BAGHDAD, (Reuters) – Iraq’s prime minister and the United States papered over cracks in relations at the end of a week marked by public disagreement on a timetable for progress in Iraq in the run-up to U.S. midterm elections.
In a joint statement after a meeting with U.S. envoy Zalmay Khalilzad late on Friday, Prime Minister Nuri al-Maliki said his government had “timelines” for political developments — employing the word at the heart of the debate. But Iraqi officials, who say Maliki was angered this week when Khalilzad seemed to assure impatient American voters that the Iraqi leader was following a U.S.-backed timetable of performance “benchmarks”, insisted that any “timelines” were a purely Iraqi initiative and did not commit Maliki to action.
Nonetheless, the statement may ease electoral pressure on U.S. President George W. Bush, whose Republicans face possible loss of control on Congress on Nov. 7 in elections in which dismay over Bush’s Iraq policy is a critical factor.
News on Saturday of the death of a U.S. Marine in the restive western province of Anbar took the monthly toll for U.S. forces in October to 98, the highest in a year.
Residents in Ramadi, the capital of Anbar province, said there were clashes in the streets on Saturday and U.S. forces were using loudspeakers to warn people to stay in their homes.
U.S. officials this week were left struggling to explain their exit strategy from Iraq after Maliki denied he was working to a schedule and sharply criticised U.S. security policy, saying he could do better if given more leeway.
“The Iraqi government has made clear the issues that must be resolved with timelines for them to take positive steps forward on behalf of the Iraqi people,” Friday’s statement said.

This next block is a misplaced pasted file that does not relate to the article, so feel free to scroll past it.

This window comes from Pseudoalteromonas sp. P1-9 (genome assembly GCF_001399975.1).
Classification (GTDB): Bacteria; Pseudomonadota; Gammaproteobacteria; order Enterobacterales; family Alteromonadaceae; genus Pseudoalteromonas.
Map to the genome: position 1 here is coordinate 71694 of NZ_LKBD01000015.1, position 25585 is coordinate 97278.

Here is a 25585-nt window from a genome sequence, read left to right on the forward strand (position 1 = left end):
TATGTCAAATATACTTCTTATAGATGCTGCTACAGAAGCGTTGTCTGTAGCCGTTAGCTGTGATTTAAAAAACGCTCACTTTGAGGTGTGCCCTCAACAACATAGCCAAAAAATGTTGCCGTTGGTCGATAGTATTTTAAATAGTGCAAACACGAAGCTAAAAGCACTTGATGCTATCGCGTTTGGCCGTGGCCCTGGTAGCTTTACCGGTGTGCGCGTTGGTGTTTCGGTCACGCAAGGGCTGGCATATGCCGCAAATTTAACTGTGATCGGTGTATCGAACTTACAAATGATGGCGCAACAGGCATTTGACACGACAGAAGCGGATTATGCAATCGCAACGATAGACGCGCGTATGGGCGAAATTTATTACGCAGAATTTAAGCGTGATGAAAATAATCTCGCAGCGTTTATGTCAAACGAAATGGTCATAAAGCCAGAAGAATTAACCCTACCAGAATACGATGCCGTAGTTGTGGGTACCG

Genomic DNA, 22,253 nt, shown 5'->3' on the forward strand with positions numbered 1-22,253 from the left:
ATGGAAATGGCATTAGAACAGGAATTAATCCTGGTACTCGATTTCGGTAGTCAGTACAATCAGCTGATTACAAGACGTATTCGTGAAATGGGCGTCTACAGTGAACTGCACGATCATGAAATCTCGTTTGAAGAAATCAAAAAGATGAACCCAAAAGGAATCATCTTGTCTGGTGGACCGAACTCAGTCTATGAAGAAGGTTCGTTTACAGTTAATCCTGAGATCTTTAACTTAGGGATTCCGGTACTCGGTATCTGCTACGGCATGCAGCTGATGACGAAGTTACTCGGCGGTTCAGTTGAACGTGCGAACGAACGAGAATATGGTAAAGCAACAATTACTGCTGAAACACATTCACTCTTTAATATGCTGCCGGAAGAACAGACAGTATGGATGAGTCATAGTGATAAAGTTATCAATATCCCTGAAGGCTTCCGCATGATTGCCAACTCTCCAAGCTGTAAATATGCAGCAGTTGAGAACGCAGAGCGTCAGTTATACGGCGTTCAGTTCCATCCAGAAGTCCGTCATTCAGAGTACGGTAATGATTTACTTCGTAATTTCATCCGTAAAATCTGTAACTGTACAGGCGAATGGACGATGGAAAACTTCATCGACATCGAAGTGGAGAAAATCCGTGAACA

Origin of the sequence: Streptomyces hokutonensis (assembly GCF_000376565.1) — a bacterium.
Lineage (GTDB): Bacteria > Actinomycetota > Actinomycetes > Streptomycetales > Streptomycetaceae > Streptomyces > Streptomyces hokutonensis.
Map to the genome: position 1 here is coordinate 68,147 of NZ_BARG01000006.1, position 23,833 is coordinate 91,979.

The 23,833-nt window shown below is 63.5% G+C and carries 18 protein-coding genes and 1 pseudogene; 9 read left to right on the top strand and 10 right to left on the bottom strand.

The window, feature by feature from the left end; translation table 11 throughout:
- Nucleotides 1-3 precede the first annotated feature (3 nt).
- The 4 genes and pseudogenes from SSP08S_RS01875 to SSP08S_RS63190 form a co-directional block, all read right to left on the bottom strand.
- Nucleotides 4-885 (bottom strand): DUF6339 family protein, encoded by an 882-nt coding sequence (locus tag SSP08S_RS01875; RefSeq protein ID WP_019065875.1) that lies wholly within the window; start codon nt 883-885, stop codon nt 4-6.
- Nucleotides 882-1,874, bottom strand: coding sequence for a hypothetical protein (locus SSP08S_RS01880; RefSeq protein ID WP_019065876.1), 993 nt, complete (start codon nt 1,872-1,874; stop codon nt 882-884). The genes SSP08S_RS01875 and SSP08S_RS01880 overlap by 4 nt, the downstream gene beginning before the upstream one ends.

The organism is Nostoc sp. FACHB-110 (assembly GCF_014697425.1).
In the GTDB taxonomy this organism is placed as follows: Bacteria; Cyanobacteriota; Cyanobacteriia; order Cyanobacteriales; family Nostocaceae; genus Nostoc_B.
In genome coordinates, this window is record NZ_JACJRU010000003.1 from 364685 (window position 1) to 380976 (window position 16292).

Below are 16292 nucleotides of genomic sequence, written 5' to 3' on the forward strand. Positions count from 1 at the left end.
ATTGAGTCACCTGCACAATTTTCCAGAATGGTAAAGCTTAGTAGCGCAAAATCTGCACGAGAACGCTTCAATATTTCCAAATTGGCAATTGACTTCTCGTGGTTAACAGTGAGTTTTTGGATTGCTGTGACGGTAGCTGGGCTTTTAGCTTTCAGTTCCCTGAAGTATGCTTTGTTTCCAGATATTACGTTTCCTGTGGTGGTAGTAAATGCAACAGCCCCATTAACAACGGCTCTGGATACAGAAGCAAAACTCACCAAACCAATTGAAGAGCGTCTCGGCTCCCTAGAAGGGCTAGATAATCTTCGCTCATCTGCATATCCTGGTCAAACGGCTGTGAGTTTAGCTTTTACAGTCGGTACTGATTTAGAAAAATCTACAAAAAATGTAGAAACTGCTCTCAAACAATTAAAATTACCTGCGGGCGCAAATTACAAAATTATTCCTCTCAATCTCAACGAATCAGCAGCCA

Apparently addressing speculation in Baghdad that Washington could try to ditch Maliki, it added: “The United States fully supports their goals and will help make them a success.”
Washington is anxious for Maliki, a Shi’ite Muslim, to crack down on Shi’ite militias and death squads blamed for much of the killing.
New York-based Human Rights Watch said on Saturday hundreds of people every month were abducted, tortured and killed by death squads believed to include security forcers.
“Evidence suggests that Iraqi security forces are involved in these horrific crimes, and thus far the government has not held them accountable,” said Sarah Leah Whitson, director of Human Rights Watch’s Middle East division.
U.S. troops made a foray into a Baghdad militia stronghold on Friday, hunting for a kidnapped U.S. soldier of Iraqi origin two days after a raid there drew a sharp rebuke from Maliki.
Iraqi and U.S. troops also raided an office of radical Shi’ite cleric Moqtada al-Sadr in eastern Baghdad, arresting three suspects during a separate search operation for the soldier. Maliki’s Shi’ite-led coalition government depends on the support of Sadr’s movement, and he has struggled to balance the competing demands of the various members of the government.